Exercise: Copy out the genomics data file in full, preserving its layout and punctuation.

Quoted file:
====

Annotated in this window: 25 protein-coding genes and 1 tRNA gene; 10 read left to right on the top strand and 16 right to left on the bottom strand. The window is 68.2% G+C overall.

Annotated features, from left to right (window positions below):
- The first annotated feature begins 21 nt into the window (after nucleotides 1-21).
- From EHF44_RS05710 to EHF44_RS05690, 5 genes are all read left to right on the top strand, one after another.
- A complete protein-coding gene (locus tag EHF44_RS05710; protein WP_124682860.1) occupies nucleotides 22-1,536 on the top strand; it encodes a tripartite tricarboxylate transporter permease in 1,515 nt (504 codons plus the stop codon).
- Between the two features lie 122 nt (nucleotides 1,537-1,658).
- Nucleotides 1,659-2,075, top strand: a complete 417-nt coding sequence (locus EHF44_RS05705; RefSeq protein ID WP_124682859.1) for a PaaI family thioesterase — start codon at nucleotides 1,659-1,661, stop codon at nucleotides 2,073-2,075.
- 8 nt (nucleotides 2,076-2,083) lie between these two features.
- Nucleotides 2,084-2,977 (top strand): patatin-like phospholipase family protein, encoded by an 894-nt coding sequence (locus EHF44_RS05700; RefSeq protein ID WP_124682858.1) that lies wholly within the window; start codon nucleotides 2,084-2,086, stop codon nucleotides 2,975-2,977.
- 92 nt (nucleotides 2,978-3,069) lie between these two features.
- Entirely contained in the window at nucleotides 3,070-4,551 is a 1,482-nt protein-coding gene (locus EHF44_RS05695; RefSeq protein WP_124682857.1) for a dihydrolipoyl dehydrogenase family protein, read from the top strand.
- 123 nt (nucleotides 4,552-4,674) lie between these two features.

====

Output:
Annotated in this window: 25 protein-coding genes and 1 tRNA gene; 10 read left to right on the top strand and 16 right to left on the bottom strand. The window is 68.2% G+C overall.

Annotated features, from left to right (window positions below):
- The first annotated feature begins 21 nt into the window (after nucleotides 1-21).
- From EHF44_RS05710 to EHF44_RS05690, 5 genes are all read left to right on the top strand, one after another.
- A complete protein-coding gene (locus tag EHF44_RS05710; protein WP_124682860.1) occupies nucleotides 22-1,536 on the top strand; it encodes a tripartite tricarboxylate transporter permease in 1,515 nt (504 codons plus the stop codon).
- Between the two features lie 122 nt (nucleotides 1,537-1,658).
- Nucleotides 1,659-2,075, top strand: a complete 417-nt coding sequence (locus EHF44_RS05705; RefSeq protein ID WP_124682859.1) for a PaaI family thioesterase — start codon at nucleotides 1,659-1,661, stop codon at nucleotides 2,073-2,075.
- 8 nt (nucleotides 2,076-2,083) lie between these two features.
- Nucleotides 2,084-2,977 (top strand): patatin-like phospholipase family protein, encoded by an 894-nt coding sequence (locus EHF44_RS05700; RefSeq protein ID WP_124682858.1) that lies wholly within the window; start codon nucleotides 2,084-2,086, stop codon nucleotides 2,975-2,977.
- 92 nt (nucleotides 2,978-3,069) lie between these two features.
- Entirely contained in the window at nucleotides 3,070-4,551 is a 1,482-nt protein-coding gene (locus EHF44_RS05695; RefSeq protein WP_124682857.1) for a dihydrolipoyl dehydrogenase family protein, read from the top strand.
- 123 nt (nucleotides 4,552-4,674) lie between these two features.